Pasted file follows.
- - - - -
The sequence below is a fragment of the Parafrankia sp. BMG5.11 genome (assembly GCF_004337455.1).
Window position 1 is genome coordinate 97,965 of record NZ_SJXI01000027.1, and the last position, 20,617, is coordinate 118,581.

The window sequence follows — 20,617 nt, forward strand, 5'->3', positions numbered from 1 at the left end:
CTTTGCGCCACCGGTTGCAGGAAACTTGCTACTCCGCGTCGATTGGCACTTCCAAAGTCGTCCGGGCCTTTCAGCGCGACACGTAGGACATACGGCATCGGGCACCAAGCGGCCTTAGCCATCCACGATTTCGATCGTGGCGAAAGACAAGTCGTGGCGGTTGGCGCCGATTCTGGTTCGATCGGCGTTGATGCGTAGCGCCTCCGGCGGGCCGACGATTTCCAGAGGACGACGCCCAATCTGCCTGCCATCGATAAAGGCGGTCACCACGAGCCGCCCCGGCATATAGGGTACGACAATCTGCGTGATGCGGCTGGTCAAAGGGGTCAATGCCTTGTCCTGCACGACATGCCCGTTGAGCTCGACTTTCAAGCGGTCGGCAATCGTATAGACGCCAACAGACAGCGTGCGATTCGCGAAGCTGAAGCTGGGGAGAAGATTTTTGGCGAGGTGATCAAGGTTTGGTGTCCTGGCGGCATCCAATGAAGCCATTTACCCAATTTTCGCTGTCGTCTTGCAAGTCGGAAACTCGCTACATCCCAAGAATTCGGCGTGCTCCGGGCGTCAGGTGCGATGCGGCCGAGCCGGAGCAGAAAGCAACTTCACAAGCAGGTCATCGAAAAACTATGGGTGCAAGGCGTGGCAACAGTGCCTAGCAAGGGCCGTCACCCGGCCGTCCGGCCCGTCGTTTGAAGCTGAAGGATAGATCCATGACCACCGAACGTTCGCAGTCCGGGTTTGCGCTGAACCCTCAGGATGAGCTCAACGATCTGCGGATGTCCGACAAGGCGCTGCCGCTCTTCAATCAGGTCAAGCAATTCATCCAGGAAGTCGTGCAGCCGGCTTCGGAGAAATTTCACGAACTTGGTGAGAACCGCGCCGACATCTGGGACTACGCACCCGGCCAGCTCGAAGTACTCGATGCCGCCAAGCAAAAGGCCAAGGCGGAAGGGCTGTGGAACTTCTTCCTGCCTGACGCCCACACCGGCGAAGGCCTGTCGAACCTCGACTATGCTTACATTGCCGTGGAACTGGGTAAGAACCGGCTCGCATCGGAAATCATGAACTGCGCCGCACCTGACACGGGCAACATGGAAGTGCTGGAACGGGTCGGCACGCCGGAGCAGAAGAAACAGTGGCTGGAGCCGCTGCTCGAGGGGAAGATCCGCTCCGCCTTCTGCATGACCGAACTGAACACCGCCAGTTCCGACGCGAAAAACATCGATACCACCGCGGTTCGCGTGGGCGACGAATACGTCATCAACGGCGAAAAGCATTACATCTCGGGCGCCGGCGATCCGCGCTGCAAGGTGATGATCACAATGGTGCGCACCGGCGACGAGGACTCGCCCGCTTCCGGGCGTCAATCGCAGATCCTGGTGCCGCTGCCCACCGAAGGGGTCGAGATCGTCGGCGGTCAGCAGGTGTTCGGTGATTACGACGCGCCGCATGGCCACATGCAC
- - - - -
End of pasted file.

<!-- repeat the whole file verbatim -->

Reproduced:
The sequence below is a fragment of the Parafrankia sp. BMG5.11 genome (assembly GCF_004337455.1).
Window position 1 is genome coordinate 97,965 of record NZ_SJXI01000027.1, and the last position, 20,617, is coordinate 118,581.

The window sequence follows — 20,617 nt, forward strand, 5'->3', positions numbered from 1 at the left end:
CTTTGCGCCACCGGTTGCAGGAAACTTGCTACTCCGCGTCGATTGGCACTTCCAAAGTCGTCCGGGCCTTTCAGCGCGACACGTAGGACATACGGCATCGGGCACCAAGCGGCCTTAGCCATCCACGATTTCGATCGTGGCGAAAGACAAGTCGTGGCGGTTGGCGCCGATTCTGGTTCGATCGGCGTTGATGCGTAGCGCCTCCGGCGGGCCGACGATTTCCAGAGGACGACGCCCAATCTGCCTGCCATCGATAAAGGCGGTCACCACGAGCCGCCCCGGCATATAGGGTACGACAATCTGCGTGATGCGGCTGGTCAAAGGGGTCAATGCCTTGTCCTGCACGACATGCCCGTTGAGCTCGACTTTCAAGCGGTCGGCAATCGTATAGACGCCAACAGACAGCGTGCGATTCGCGAAGCTGAAGCTGGGGAGAAGATTTTTGGCGAGGTGATCAAGGTTTGGTGTCCTGGCGGCATCCAATGAAGCCATTTACCCAATTTTCGCTGTCGTCTTGCAAGTCGGAAACTCGCTACATCCCAAGAATTCGGCGTGCTCCGGGCGTCAGGTGCGATGCGGCCGAGCCGGAGCAGAAAGCAACTTCACAAGCAGGTCATCGAAAAACTATGGGTGCAAGGCGTGGCAACAGTGCCTAGCAAGGGCCGTCACCCGGCCGTCCGGCCCGTCGTTTGAAGCTGAAGGATAGATCCATGACCACCGAACGTTCGCAGTCCGGGTTTGCGCTGAACCCTCAGGATGAGCTCAACGATCTGCGGATGTCCGACAAGGCGCTGCCGCTCTTCAATCAGGTCAAGCAATTCATCCAGGAAGTCGTGCAGCCGGCTTCGGAGAAATTTCACGAACTTGGTGAGAACCGCGCCGACATCTGGGACTACGCACCCGGCCAGCTCGAAGTACTCGATGCCGCCAAGCAAAAGGCCAAGGCGGAAGGGCTGTGGAACTTCTTCCTGCCTGACGCCCACACCGGCGAAGGCCTGTCGAACCTCGACTATGCTTACATTGCCGTGGAACTGGGTAAGAACCGGCTCGCATCGGAAATCATGAACTGCGCCGCACCTGACACGGGCAACATGGAAGTGCTGGAACGGGTCGGCACGCCGGAGCAGAAGAAACAGTGGCTGGAGCCGCTGCTCGAGGGGAAGATCCGCTCCGCCTTCTGCATGACCGAACTGAACACCGCCAGTTCCGACGCGAAAAACATCGATACCACCGCGGTTCGCGTGGGCGACGAATACGTCATCAACGGCGAAAAGCATTACATCTCGGGCGCCGGCGATCCGCGCTGCAAGGTGATGATCACAATGGTGCGCACCGGCGACGAGGACTCGCCCGCTTCCGGGCGTCAATCGCAGATCCTGGTGCCGCTGCCCACCGAAGGGGTCGAGATCGTCGGCGGTCAGCAGGTGTTCGGTGATTACGACGCGCCGCATGGCCACATGCAC